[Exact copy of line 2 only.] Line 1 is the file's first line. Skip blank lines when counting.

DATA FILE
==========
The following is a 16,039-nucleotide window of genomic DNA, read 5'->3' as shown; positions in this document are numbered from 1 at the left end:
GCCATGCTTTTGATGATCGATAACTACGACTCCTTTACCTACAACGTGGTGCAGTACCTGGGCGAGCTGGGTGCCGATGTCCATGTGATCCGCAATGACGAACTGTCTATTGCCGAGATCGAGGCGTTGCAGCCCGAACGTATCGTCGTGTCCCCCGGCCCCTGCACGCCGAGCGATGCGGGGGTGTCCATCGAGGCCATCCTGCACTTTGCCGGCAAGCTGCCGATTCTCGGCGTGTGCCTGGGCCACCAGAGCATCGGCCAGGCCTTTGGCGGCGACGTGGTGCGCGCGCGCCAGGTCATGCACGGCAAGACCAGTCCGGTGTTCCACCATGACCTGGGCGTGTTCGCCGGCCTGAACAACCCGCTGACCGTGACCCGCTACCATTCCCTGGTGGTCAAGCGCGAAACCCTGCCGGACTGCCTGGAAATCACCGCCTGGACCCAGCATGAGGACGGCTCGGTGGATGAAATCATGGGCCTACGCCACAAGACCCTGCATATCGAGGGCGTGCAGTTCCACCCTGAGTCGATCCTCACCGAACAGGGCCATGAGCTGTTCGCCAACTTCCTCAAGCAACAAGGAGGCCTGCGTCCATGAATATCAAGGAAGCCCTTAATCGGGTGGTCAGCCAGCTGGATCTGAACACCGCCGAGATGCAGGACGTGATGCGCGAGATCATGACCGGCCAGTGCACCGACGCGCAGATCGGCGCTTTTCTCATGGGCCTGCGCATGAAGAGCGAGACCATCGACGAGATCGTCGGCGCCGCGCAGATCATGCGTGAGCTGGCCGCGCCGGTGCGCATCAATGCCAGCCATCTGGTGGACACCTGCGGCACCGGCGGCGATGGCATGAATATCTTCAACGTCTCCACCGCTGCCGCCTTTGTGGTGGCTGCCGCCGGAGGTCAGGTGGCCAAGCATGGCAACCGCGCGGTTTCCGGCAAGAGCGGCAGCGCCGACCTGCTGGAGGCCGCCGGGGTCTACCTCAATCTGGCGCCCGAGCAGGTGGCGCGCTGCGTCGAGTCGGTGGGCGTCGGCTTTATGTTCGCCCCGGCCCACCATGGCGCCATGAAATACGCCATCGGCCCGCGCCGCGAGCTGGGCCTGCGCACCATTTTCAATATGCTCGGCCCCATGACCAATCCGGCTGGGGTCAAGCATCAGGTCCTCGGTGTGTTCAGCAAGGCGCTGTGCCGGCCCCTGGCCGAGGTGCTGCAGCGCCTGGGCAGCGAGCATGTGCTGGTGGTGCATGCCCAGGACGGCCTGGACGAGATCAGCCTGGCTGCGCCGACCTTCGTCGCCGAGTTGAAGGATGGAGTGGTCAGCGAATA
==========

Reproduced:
GCCATGCTTTTGATGATCGATAACTACGACTCCTTTACCTACAACGTGGTGCAGTACCTGGGCGAGCTGGGTGCCGATGTCCATGTGATCCGCAATGACGAACTGTCTATTGCCGAGATCGAGGCGTTGCAGCCCGAACGTATCGTCGTGTCCCCCGGCCCCTGCACGCCGAGCGATGCGGGGGTGTCCATCGAGGCCATCCTGCACTTTGCCGGCAAGCTGCCGATTCTCGGCGTGTGCCTGGGCCACCAGAGCATCGGCCAGGCCTTTGGCGGCGACGTGGTGCGCGCGCGCCAGGTCATGCACGGCAAGACCAGTCCGGTGTTCCACCATGACCTGGGCGTGTTCGCCGGCCTGAACAACCCGCTGACCGTGACCCGCTACCATTCCCTGGTGGTCAAGCGCGAAACCCTGCCGGACTGCCTGGAAATCACCGCCTGGACCCAGCATGAGGACGGCTCGGTGGATGAAATCATGGGCCTACGCCACAAGACCCTGCATATCGAGGGCGTGCAGTTCCACCCTGAGTCGATCCTCACCGAACAGGGCCATGAGCTGTTCGCCAACTTCCTCAAGCAACAAGGAGGCCTGCGTCCATGAATATCAAGGAAGCCCTTAATCGGGTGGTCAGCCAGCTGGATCTGAACACCGCCGAGATGCAGGACGTGATGCGCGAGATCATGACCGGCCAGTGCACCGACGCGCAGATCGGCGCTTTTCTCATGGGCCTGCGCATGAAGAGCGAGACCATCGACGAGATCGTCGGCGCCGCGCAGATCATGCGTGAGCTGGCCGCGCCGGTGCGCATCAATGCCAGCCATCTGGTGGACACCTGCGGCACCGGCGGCGATGGCATGAATATCTTCAACGTCTCCACCGCTGCCGCCTTTGTGGTGGCTGCCGCCGGAGGTCAGGTGGCCAAGCATGGCAACCGCGCGGTTTCCGGCAAGAGCGGCAGCGCCGACCTGCTGGAGGCCGCCGGGGTCTACCTCAATCTGGCGCCCGAGCAGGTGGCGCGCTGCGTCGAGTCGGTGGGCGTCGGCTTTATGTTCGCCCCGGCCCACCATGGCGCCATGAAATACGCCATCGGCCCGCGCCGCGAGCTGGGCCTGCGCACCATTTTCAATATGCTCGGCCCCATGACCAATCCGGCTGGGGTCAAGCATCAGGTCCTCGGTGTGTTCAGCAAGGCGCTGTGCCGGCCCCTGGCCGAGGTGCTGCAGCGCCTGGGCAGCGAGCATGTGCTGGTGGTGCATGCCCAGGACGGCCTGGACGAGATCAGCCTGGCTGCGCCGACCTTCGTCGCCGAGTTGAAGGATGGAGTGGTCAGCGAATA